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James C. Fulton and Mark E. Uchanski

L.) and chile ( Capsicum annuum L.). Univ. of Ariz., Tucson, PhD Diss. 1–173 Stolk, J.H. Maaswinkel, R.H.M. 1977 Cultivars of autumn red pepper (in Dutch) Groenten en Fruit 32 39 1943 Uffelen, L.G. 1973 Spotting (pitting), a quality problem in

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Brian J. Schutte, Adriana D. Sanchez, Leslie L. Beck, and Omololu John Idowu

In the United States, chile peppers (domesticated species within the Capsicum genus) are primarily produced in California, New Mexico, Arizona, and Texas [U.S. Department of Agriculture, National Agricultural Statistics Service (USDA-NASS), 2020

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Chad E. Finn, Jorge B. Retamales, Gustavo A. Lobos, and James F. Hancock

HISTORY The cultivated strawberry ( Fragaria × ananassa Duch. ex Rozier) originated from an accidental cross of the white-fruited Chilean strawberry [ F. chiloensis (L.) Mill. subsp. chiloensis f. chiloensis ] and the meadow strawberry ( F

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Marisa M. Wall, Stephanie Walker, Arthur D. Wall, Ed Hughs, and Richard Phillips

This research was supported by the New Mexico Agricultural Experiment Station, and the New Mexico Chile Pepper Task Force. We thank Steve Lyles for producing the crop; Roy Pennock, Linda Liess and Margery Parossien for technical assistance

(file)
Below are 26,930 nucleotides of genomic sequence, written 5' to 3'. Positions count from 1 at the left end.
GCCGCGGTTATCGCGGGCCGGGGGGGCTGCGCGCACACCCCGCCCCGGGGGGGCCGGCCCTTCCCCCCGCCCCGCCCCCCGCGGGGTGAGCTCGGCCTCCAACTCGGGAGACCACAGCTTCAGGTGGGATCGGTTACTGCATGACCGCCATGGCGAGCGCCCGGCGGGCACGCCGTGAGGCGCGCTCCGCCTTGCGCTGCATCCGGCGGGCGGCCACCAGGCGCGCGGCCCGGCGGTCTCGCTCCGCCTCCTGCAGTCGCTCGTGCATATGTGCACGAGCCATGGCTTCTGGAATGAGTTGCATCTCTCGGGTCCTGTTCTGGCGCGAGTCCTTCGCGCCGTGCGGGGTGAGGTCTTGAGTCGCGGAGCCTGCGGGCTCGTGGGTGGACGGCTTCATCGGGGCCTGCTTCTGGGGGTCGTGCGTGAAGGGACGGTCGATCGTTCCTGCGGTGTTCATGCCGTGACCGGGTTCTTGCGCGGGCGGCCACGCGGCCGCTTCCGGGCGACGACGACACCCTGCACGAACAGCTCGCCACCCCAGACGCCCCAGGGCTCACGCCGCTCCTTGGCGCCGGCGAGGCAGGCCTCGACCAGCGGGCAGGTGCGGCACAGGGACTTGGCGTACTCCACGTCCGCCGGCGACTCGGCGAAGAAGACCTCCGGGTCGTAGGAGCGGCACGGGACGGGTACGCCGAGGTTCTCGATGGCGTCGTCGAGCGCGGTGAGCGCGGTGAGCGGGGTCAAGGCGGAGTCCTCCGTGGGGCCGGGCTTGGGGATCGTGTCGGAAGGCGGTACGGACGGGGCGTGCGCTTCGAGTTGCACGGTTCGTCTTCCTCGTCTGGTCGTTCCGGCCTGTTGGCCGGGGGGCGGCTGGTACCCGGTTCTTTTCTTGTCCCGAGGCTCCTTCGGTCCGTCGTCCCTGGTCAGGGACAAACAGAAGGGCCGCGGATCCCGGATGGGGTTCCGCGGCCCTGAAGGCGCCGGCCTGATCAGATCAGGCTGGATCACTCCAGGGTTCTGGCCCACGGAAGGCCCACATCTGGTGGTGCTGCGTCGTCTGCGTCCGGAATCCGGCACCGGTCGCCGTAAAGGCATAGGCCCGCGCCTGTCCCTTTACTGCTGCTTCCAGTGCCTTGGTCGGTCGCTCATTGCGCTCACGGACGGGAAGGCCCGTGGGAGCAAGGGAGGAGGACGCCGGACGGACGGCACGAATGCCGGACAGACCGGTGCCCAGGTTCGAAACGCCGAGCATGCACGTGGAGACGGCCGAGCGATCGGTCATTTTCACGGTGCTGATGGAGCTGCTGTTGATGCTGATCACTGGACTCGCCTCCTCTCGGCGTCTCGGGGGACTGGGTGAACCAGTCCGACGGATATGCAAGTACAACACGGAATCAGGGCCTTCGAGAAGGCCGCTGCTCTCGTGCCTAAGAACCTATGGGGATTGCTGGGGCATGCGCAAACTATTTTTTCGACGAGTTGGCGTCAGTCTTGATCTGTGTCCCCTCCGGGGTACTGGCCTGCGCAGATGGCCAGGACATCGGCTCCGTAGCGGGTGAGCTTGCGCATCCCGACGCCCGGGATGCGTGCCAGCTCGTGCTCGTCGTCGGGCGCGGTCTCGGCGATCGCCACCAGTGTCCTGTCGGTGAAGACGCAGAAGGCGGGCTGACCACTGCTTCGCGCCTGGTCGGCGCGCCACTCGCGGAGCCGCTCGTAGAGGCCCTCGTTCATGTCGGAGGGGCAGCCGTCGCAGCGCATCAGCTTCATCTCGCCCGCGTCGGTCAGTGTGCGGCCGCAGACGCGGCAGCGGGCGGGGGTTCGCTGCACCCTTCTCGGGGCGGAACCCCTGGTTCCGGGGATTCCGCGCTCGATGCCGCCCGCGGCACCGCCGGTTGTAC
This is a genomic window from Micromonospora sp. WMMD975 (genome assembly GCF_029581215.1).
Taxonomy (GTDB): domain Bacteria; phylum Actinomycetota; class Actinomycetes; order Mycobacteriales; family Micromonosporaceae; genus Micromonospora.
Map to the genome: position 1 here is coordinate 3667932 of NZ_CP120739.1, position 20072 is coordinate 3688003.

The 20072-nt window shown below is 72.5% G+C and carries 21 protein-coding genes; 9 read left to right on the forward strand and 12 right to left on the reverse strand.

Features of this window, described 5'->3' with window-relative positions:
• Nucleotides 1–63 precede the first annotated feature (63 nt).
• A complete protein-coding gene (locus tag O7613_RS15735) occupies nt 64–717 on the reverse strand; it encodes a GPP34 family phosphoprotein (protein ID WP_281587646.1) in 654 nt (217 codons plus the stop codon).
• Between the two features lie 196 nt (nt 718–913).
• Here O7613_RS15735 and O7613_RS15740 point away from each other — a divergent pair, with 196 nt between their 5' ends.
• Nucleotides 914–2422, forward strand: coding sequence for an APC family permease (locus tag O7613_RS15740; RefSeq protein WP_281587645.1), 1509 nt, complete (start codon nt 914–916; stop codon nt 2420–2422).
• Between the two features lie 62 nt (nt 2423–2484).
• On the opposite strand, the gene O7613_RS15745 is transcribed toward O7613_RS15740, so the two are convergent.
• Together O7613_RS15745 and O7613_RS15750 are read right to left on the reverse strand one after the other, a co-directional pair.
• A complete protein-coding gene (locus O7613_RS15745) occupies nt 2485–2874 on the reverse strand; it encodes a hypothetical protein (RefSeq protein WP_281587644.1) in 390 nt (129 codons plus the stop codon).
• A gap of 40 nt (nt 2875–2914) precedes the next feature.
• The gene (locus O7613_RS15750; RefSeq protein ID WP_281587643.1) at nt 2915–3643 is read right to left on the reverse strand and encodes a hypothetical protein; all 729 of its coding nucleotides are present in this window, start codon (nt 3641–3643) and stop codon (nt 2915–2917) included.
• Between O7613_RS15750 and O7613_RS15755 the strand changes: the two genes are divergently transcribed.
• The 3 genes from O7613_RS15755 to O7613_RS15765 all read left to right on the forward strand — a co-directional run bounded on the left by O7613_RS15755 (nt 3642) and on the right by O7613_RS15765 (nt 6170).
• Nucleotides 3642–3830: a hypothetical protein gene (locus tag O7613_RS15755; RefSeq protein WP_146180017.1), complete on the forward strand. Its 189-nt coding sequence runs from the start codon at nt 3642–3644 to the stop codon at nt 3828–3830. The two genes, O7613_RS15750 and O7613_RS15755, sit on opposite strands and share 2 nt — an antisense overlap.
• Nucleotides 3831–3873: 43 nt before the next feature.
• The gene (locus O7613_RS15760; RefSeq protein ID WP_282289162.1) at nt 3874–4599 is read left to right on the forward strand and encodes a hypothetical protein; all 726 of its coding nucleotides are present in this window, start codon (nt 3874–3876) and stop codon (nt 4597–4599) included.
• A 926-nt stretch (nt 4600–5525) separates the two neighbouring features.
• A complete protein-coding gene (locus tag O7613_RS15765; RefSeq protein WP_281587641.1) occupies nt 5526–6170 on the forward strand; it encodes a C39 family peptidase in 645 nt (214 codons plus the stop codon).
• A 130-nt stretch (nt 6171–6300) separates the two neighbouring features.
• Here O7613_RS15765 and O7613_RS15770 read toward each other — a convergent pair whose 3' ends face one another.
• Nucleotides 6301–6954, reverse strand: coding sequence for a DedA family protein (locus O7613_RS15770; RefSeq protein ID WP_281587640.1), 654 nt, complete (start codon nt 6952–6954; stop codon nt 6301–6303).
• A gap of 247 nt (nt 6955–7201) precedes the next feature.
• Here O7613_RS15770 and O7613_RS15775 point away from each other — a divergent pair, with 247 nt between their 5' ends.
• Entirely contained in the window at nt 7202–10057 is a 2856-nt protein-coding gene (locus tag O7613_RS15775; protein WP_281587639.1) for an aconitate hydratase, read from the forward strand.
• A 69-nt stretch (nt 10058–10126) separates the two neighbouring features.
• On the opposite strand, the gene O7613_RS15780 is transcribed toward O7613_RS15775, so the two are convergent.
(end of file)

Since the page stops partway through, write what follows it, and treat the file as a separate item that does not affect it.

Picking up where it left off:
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Benigno Villalon, Frank J. Dainello, William N. Lipe, and Richard M. Taylor


The major diseases responsible for the decline of profitable pepper (Capsicum annuum L.) production in Texas and other areas throughout the United States and the world have been the potato Y-type viruses (1). ‘TAM Mild Chile-2’ (TMC-2) is the first mildly pungent long green/red chile with multiple virus resistance (MVR) to tobacco etch virus (TEV), potato virus Y (PVY), pepper mottle virus (PeMV), and tobacco mosaic virus (TMV) developed by the Texas Agricultural Experiment Station (TAES). It is recommended as a multi-purpose chile for fresh market, for processing in the green stage, or dehydration into red chile powder. The fruit exhibit a very low pungency and a high concentration of extractable red color.

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L. Mansur, M. Gonzalez, I. Rojas, and P. Salas

Ganadero, Chile

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Loreto Araneda, Paulina Salas, and Leví Mansur

We thank Luis Arriagada for his assistance in collecting and Orfeo Crosa for his technical advice. This research was supported with funds from Fondo-SAG of the Servicio Agricola y Ganadero, Chile.

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Stephanie J. Walker and Paul A. Funk

New Mexican-type chile, often referred to as “Anaheim,” is recognized as New Mexico’s signature crop. Both the red and green (fully sized, but physiologically immature) crops are celebrated in local cuisine, culture, and art. Further, the production

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Jack E. McCoy and Paul W. Bosland

Chile peppers ( Capsicum sp.) are a widely cultivated crop that is a staple in the diet of many cultures worldwide and is used as a vegetable, spice, ornamental, and medicinal plant ( Bosland and Votava, 2012 ). There are five domesticated species

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Rosanna Freyre, Amy C. Douglas, and Michael O. Dillon

National Geographic Society and National Science Foundation for support of field studies. Chilean field collaborators are acknowledged and include M. Finger, J. Guerra, B. Palma, C. Trujillo, S. Teillier, and M. Villarroel. M. Nakazawa and J. Wen are